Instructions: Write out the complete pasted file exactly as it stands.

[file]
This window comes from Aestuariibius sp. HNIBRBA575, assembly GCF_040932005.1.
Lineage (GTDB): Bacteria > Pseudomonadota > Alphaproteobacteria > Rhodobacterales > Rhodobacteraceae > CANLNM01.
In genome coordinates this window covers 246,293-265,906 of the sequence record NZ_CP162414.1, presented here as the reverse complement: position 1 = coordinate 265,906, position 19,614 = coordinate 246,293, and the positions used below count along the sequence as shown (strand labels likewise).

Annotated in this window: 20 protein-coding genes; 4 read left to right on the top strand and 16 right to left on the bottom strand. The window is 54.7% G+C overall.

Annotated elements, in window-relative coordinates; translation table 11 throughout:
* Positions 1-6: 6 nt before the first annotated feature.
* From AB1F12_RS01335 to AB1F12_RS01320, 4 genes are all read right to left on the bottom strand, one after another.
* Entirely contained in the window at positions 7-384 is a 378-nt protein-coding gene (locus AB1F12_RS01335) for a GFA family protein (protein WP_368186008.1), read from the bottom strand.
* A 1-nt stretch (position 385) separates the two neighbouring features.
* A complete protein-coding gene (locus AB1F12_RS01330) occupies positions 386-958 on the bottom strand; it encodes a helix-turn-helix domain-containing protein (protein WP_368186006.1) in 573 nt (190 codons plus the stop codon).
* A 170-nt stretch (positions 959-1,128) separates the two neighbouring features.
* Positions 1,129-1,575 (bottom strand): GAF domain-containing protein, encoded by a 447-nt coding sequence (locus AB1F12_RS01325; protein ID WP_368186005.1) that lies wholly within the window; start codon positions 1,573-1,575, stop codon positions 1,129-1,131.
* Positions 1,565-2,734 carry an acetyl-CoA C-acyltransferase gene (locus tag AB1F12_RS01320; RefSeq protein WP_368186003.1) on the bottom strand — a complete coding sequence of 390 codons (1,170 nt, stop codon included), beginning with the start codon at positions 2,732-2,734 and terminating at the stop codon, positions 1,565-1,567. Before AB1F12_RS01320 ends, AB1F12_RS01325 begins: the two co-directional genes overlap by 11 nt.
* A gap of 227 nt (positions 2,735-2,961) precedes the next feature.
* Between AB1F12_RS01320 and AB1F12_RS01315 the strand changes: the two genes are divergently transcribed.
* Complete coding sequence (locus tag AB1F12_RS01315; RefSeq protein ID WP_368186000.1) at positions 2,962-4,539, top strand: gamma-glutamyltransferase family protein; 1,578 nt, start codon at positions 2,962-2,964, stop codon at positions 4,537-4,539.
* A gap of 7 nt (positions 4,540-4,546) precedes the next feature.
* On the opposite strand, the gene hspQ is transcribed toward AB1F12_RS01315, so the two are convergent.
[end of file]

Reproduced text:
This window comes from Aestuariibius sp. HNIBRBA575, assembly GCF_040932005.1.
Lineage (GTDB): Bacteria > Pseudomonadota > Alphaproteobacteria > Rhodobacterales > Rhodobacteraceae > CANLNM01.
In genome coordinates this window covers 246,293-265,906 of the sequence record NZ_CP162414.1, presented here as the reverse complement: position 1 = coordinate 265,906, position 19,614 = coordinate 246,293, and the positions used below count along the sequence as shown (strand labels likewise).

Annotated in this window: 20 protein-coding genes; 4 read left to right on the top strand and 16 right to left on the bottom strand. The window is 54.7% G+C overall.

Annotated elements, in window-relative coordinates; translation table 11 throughout:
* Positions 1-6: 6 nt before the first annotated feature.
* From AB1F12_RS01335 to AB1F12_RS01320, 4 genes are all read right to left on the bottom strand, one after another.
* Entirely contained in the window at positions 7-384 is a 378-nt protein-coding gene (locus AB1F12_RS01335) for a GFA family protein (protein WP_368186008.1), read from the bottom strand.
* A 1-nt stretch (position 385) separates the two neighbouring features.
* A complete protein-coding gene (locus AB1F12_RS01330) occupies positions 386-958 on the bottom strand; it encodes a helix-turn-helix domain-containing protein (protein WP_368186006.1) in 573 nt (190 codons plus the stop codon).
* A 170-nt stretch (positions 959-1,128) separates the two neighbouring features.
* Positions 1,129-1,575 (bottom strand): GAF domain-containing protein, encoded by a 447-nt coding sequence (locus AB1F12_RS01325; protein ID WP_368186005.1) that lies wholly within the window; start codon positions 1,573-1,575, stop codon positions 1,129-1,131.
* Positions 1,565-2,734 carry an acetyl-CoA C-acyltransferase gene (locus tag AB1F12_RS01320; RefSeq protein WP_368186003.1) on the bottom strand — a complete coding sequence of 390 codons (1,170 nt, stop codon included), beginning with the start codon at positions 2,732-2,734 and terminating at the stop codon, positions 1,565-1,567. Before AB1F12_RS01320 ends, AB1F12_RS01325 begins: the two co-directional genes overlap by 11 nt.
* A gap of 227 nt (positions 2,735-2,961) precedes the next feature.
* Between AB1F12_RS01320 and AB1F12_RS01315 the strand changes: the two genes are divergently transcribed.
* Complete coding sequence (locus tag AB1F12_RS01315; RefSeq protein ID WP_368186000.1) at positions 2,962-4,539, top strand: gamma-glutamyltransferase family protein; 1,578 nt, start codon at positions 2,962-2,964, stop codon at positions 4,537-4,539.
* A gap of 7 nt (positions 4,540-4,546) precedes the next feature.
* On the opposite strand, the gene hspQ is transcribed toward AB1F12_RS01315, so the two are convergent.